So the logic of more patches = better profiles is sound in theory. There are however a couple things to consider. Firstly 3rd party profiling software needs to be able to generate profiles for any device, be it a 6 color offset press, a large gamut inkjet printer, or a toner based copier. To accommodate different devices the internal engine needs to be adaptable, and so therefore having more sample points can sometimes offer a noticeable improvement in the profiles, especially with CMYK profiles. With the HP color center the engine knows more or less what the gamut of the printer is. The result is that the color profiling engine has been optimized around the Z31/3200 characteristics, allowing it to produce very good results from fewer patches.
Even when thousands of points are sampled the software may not make equal use of all of the additional data, and virtually all software "smooths" the resulting measurements. There is usually a trade off between accuracy and smoothness of a profile, with photographic output generally favoring the later. What goes on behind the scenes is usually more important than simply the number of profiles being feed to the software.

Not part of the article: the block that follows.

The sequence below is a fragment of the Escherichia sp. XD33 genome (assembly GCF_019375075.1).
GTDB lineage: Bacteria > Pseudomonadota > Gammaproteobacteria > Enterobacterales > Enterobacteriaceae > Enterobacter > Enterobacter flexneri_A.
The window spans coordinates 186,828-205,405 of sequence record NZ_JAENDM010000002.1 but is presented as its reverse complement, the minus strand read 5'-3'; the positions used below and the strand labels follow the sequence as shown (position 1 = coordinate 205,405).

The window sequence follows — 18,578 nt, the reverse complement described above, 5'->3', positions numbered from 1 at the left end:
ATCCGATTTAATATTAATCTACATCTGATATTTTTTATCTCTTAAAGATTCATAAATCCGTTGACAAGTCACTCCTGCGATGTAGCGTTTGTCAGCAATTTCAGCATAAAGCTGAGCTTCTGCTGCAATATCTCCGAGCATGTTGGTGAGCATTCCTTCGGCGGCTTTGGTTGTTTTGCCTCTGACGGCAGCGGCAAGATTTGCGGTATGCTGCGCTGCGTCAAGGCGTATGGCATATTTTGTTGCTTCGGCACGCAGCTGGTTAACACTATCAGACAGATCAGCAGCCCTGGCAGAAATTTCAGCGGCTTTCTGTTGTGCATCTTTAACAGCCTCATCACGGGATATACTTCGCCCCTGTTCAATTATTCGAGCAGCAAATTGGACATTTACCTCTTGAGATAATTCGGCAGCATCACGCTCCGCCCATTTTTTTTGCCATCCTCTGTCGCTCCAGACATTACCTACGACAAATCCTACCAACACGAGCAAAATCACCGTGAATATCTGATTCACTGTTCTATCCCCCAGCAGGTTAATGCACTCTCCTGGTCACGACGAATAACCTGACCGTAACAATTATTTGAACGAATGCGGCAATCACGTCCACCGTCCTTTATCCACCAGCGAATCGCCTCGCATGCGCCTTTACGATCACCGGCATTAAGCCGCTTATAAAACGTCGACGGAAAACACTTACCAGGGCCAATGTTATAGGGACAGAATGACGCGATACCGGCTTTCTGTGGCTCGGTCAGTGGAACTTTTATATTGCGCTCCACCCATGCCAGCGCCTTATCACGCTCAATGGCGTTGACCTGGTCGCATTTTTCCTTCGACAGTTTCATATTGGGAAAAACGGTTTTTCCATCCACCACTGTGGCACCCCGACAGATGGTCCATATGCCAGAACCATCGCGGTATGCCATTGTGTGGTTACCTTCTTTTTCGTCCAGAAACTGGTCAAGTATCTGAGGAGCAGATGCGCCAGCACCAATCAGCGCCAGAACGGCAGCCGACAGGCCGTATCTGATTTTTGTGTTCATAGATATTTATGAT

The APS adds the ability to produce CMYK profiles, useful if your using the printer in conjunction with a RIP or if your going to use your Z series to build profiles for other printers you own. IT also provides basic profile editing tools, and a monitor calibrator, giving you a complete color management package. I've done the tests and I'm generally happy with the results from the color center, but if you need more versatility the APS may be of interest.